“As the Government looks to the Revenue to collect as much money as they can in the current climate, tough new HMRC rules mean a clampdown on late registrations and late payments.” Late filing of self assessment tax returns will now be punished by an initial £100 fixed penalty, which applies even if there is no tax to pay, or if the tax due is paid on time. After three months, additional daily penalties of £10 per day will apply, up to a maximum of £900. After six months, a further 5% of the tax due will be charged, or £300 – whichever is greater. After a year, another 5% or £300 charge will be added and in some cases a penalty of up to 100% of the tax due will be imposed. TaxAssist Accountants in Birmingham is a local business itself, operating across the city providing tax and accountancy advice and services to more than 180 small businesses. Contact: firstname.lastname@example.org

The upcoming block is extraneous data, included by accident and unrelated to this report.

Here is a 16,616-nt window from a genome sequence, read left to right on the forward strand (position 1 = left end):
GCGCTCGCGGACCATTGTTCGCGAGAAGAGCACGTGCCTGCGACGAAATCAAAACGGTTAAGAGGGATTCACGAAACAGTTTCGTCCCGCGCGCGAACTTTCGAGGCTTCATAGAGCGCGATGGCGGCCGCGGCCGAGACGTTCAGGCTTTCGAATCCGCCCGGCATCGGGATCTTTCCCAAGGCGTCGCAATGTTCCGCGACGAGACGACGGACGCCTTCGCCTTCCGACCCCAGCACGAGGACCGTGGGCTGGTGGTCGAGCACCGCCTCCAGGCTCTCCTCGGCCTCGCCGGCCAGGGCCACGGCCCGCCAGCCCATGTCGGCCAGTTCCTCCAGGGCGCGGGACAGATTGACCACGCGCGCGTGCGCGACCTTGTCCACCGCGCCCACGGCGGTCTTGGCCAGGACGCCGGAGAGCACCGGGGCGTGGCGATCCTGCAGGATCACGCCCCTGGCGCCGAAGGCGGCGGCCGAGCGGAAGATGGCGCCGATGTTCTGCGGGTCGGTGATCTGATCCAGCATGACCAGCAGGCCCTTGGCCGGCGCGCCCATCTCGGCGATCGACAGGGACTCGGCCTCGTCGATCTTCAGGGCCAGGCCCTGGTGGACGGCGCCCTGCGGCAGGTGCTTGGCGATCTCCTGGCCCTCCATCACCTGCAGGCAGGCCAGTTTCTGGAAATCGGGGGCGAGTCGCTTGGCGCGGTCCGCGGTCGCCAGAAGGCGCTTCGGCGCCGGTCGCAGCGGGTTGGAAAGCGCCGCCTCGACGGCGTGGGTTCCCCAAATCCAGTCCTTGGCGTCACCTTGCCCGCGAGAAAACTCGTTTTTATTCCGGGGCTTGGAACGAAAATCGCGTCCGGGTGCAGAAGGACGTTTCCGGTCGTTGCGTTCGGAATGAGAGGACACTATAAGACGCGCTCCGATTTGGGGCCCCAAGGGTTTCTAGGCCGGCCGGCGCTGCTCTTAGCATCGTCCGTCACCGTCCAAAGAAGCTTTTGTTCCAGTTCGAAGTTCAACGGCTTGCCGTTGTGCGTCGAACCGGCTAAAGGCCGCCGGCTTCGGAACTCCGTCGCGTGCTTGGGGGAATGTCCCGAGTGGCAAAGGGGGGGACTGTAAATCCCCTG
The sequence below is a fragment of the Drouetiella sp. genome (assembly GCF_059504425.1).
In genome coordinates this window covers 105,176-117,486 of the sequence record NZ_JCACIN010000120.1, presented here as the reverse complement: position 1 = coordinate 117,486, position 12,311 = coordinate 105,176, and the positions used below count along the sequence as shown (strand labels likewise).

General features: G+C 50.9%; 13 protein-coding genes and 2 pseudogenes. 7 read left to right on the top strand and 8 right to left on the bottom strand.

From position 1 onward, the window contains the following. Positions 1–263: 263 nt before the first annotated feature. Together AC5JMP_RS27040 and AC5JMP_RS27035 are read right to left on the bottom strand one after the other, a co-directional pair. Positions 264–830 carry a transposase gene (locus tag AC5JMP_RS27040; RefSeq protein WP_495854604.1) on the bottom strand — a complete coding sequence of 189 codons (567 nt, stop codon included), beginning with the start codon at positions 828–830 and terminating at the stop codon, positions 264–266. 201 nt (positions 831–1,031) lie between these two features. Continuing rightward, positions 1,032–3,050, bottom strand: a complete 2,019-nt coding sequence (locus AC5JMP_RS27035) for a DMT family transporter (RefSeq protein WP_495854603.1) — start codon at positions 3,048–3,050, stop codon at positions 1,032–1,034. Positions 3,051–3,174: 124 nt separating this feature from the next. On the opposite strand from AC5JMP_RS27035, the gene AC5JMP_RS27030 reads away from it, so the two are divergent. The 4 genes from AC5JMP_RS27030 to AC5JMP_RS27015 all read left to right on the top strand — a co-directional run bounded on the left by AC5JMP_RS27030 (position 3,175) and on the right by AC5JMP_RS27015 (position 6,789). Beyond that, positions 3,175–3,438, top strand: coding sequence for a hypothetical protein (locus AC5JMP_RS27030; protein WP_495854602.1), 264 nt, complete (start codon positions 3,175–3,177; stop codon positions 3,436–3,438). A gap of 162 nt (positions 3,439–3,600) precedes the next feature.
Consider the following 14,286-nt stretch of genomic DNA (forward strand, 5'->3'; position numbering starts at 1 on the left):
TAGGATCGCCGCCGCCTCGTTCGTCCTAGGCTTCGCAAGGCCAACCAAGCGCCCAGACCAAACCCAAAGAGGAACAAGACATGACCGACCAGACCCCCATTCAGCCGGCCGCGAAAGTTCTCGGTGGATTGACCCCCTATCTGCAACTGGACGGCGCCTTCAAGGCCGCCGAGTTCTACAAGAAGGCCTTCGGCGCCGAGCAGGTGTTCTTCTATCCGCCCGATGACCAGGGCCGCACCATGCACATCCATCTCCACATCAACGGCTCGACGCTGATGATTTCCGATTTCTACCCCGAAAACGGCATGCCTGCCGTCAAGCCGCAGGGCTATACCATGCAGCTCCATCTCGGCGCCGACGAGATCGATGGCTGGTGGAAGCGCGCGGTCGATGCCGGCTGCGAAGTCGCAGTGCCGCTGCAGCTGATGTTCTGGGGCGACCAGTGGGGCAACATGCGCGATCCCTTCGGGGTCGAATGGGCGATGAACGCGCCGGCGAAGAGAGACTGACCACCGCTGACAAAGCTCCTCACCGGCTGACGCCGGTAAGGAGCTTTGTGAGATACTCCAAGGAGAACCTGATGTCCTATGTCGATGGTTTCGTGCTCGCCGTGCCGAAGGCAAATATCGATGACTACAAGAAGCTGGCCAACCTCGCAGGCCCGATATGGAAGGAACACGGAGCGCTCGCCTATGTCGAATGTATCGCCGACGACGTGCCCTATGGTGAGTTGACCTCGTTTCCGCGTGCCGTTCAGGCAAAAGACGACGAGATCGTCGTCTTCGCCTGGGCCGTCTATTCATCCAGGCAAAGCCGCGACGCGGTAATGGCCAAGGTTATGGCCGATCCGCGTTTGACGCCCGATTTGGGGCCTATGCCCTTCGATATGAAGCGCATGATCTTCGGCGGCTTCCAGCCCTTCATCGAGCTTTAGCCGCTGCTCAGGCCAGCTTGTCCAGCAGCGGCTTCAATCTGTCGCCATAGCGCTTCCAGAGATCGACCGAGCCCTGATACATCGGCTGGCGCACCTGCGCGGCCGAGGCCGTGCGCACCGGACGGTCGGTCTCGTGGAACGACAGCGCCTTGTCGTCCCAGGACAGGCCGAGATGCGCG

Moseley School Makes Improvements following Ofsted report Following a damning Ofsted report in January, Moseley School is now “moving in the right direction”, according to the new head teacher Craig Jansen. After being deemed “inadequate” by the Ofsted inspectors, the school was ordered to make improvements. The Ofsted report said attendance was “stubbonly low” and that improvements needed to be made to the sixth form. The management of teaching and learning at the school were also highlighted as areas that needed to be bettered. Mr Jansen, who took over as head this month, said “huge improvements” had already been made at the school, and his short-term goal is to ensure that the school was ready for a repeat inspection early next year. The school’s recent exam results were also proof that improvements were being made, Mr Jansen said. He said: “Thanks to a huge team effort, teaching and learning has already moved forward since the inspection.